Fallings, failings, squishings

Eleanor Brickhill: Mobile States 2

Naida Chinner, Once Bitten

Naida Chinner, Once Bitten

Sometimes it’s nice to be seduced. In The Morning After, the Night Before, performer and choreographer Shannon Bott invites the audience to a collective assignation, from a soap box in the foyer of Performance Space—a charming kind of spruik—her body and voice advertising an open ingenuousness with a touch of taut sleaze. She has a remarkable face, dewy and bold, like her initial invitation full of cliché and innuendo and she works with sentiments expressed in the worst women’s magazines which we love to deride but recognise enough to raise an embarrassed giggle. She invites us to meet her inside the theatre, to participate in her illusions of wide-eyed love and naked lust. She tells us stories: The Princess and the Pea, the one about the bartender and several other guys who end up in her living room. The work sets out to illuminate this fusion: a cockeyed sentimentality both mawkish and unavoidably human and Bott’s vocal and facial expressions take us a long way. Her energy is joyful and buoyant like a cocker spaniel puppy, with dance material that is choreographically uncluttered and rhythmically foursquare. Yet I found myself wanting those clichés about relationships to go somewhere really illuminating—but maybe that’s what illusion is about—constant expectation doomed to fall just short of transcendence.

Jane McKernan’s I Was Here takes us to a different place altogether, not quite so amusing, probing a woman’s lapses of consciousness, trying to make visible that moment where awareness slips insensibly into void, a place of simultaneous degradation and release. Under a blue light, she dances, drained of colour, but held fast by a suffocating disco beat. Another figure lies mostly unnoticed, with her back to us, fallen and very still; on the other side of the stage a video shows a perpetually falling man, about to slip out of the screen but never quite disappearing. At times McKernan shifts her weight, totters, slides, falls. On the ground in skirt, stilettos and ankle socks, she is both a hopeless drunk and an unselfconscious child, a helpless scrap of humanity trying feebly to regain her feet, but so unaware of her own struggle she maintains an unexpected kind of dignity.

Nalina Wait’s improvised KYU circumscribes another kind of territory, with a sparkling clarity and complexity that makes the work look simple. She defines her dimensions and trajectories across a progressively illuminated diagonal, a well-used and effective design, an increasing corridor of light lengthening as if she’s pushing its far boundary with her body. After stretching to the farthest point, the energy draws her back like a retreating wave, leaving the wash of light. Her limbs are articulate and neat, the lines of her body sharp and clear, sometimes expressing mere quivers of sensibility, but there is a sense of progression and development which surpasses the simplicity of the score. The rhythms of her movement are complex, unexpected and pleasingly uneven.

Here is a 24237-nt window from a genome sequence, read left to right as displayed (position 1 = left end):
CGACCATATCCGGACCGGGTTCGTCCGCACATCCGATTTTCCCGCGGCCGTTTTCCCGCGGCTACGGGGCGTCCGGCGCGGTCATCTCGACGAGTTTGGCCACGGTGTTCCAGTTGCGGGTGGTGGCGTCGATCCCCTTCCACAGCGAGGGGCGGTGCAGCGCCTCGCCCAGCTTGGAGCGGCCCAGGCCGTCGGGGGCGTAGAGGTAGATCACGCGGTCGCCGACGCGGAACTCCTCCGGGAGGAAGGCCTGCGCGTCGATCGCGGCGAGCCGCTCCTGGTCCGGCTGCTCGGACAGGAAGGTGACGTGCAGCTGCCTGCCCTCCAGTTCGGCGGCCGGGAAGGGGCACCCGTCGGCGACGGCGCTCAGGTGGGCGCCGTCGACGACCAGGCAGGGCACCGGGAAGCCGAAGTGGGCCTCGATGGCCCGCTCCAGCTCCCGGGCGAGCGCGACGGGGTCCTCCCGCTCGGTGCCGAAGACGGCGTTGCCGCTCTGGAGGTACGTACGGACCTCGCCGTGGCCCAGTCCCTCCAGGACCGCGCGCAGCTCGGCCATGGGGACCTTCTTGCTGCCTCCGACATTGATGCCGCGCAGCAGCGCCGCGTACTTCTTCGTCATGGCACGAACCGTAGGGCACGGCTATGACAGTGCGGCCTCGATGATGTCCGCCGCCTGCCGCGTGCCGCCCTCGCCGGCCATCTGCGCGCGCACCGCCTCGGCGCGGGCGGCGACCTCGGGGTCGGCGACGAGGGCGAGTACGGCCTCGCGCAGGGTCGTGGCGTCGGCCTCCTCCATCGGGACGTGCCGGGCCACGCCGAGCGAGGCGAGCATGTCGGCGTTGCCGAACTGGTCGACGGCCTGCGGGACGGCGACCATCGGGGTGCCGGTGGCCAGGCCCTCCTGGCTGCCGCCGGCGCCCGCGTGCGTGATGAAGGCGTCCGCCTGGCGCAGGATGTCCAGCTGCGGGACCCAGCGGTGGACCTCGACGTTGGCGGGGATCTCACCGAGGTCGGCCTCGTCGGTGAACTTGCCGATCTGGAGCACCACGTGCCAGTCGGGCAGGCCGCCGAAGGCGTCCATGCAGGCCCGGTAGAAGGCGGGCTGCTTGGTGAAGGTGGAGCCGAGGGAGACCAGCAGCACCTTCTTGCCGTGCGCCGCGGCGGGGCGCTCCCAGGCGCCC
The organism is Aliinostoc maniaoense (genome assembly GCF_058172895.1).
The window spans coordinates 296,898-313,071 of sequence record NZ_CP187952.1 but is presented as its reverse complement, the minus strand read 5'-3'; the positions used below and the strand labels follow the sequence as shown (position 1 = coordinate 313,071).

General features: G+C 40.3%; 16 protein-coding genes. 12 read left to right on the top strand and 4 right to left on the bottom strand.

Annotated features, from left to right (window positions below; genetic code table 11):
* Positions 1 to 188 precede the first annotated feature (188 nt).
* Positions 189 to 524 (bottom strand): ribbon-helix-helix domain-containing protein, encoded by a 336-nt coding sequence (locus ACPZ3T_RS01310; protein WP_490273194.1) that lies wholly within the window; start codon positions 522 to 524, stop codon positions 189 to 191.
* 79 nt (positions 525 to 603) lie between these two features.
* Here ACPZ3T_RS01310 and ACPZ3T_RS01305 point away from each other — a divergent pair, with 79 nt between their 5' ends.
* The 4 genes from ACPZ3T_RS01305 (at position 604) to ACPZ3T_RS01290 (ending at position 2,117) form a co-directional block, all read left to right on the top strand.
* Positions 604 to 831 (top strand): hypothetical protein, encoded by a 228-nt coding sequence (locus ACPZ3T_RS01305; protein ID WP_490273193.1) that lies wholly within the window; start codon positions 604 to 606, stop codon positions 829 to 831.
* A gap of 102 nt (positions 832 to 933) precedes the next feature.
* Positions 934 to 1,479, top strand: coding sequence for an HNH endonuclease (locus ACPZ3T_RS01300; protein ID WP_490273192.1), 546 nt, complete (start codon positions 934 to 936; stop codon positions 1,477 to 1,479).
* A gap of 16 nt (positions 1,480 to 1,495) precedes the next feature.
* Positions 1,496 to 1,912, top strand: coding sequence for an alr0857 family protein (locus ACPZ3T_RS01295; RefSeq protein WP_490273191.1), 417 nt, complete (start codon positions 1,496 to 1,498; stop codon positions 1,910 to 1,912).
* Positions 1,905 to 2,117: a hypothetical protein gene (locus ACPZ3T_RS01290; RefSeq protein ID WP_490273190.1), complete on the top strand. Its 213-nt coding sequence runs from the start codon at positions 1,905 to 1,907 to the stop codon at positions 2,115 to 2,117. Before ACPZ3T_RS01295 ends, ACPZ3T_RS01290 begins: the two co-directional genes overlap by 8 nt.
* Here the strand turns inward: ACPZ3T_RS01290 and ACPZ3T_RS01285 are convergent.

Naida Chinner devised and performed Once Bitten (directed by Ingrid Voorendt), a work with a similar theme to Bott’s—a battle between romanticism and cynicism—but the place she takes us is a bit less glitzy, much less glamorous and definitely more squishy. It probably had to go last on the program because of the squashed tomatoes on stage at the end—way too difficult to clean up in a hurry. The movement is chunky and full-bodied. Being succulent and organic rather than textbook material, the choreography serves the dance well. Tomatoes, ripe and juicy but with a soft and easily broken skin, are used as a symbol of all the horrible things that love can do. Does anyone survive intact being stepped over, fallen on repeatedly, chewed up and swallowed, squashed, thrown, picked up and dropped? Chinner’s world becomes progressively littered with broken, leaky flesh to the unforgettable strains of Roy Orbison’s Love Hurts.

Mobile States 2: The Morning After, the Night Before, performer Shannon Bott, choreographers Shannon Bott & Sue Peacock (WA); I Was Here, choreographer and performer Jane McKernan (NSW); KYU, improvisation Nalina Wait (NSW); Once Bitten, choreographer and performer Naida Chinner, director Ingrid Voorendt (SA); producers, PICA & Performance Space; Performance Space, Sydney, Nov 20, 2002

RealTime issue #53 Feb-March 2003 pg. 41

© Eleanor Brickhill; for permission to reproduce apply to realtime@realtimearts.net

1 February 2003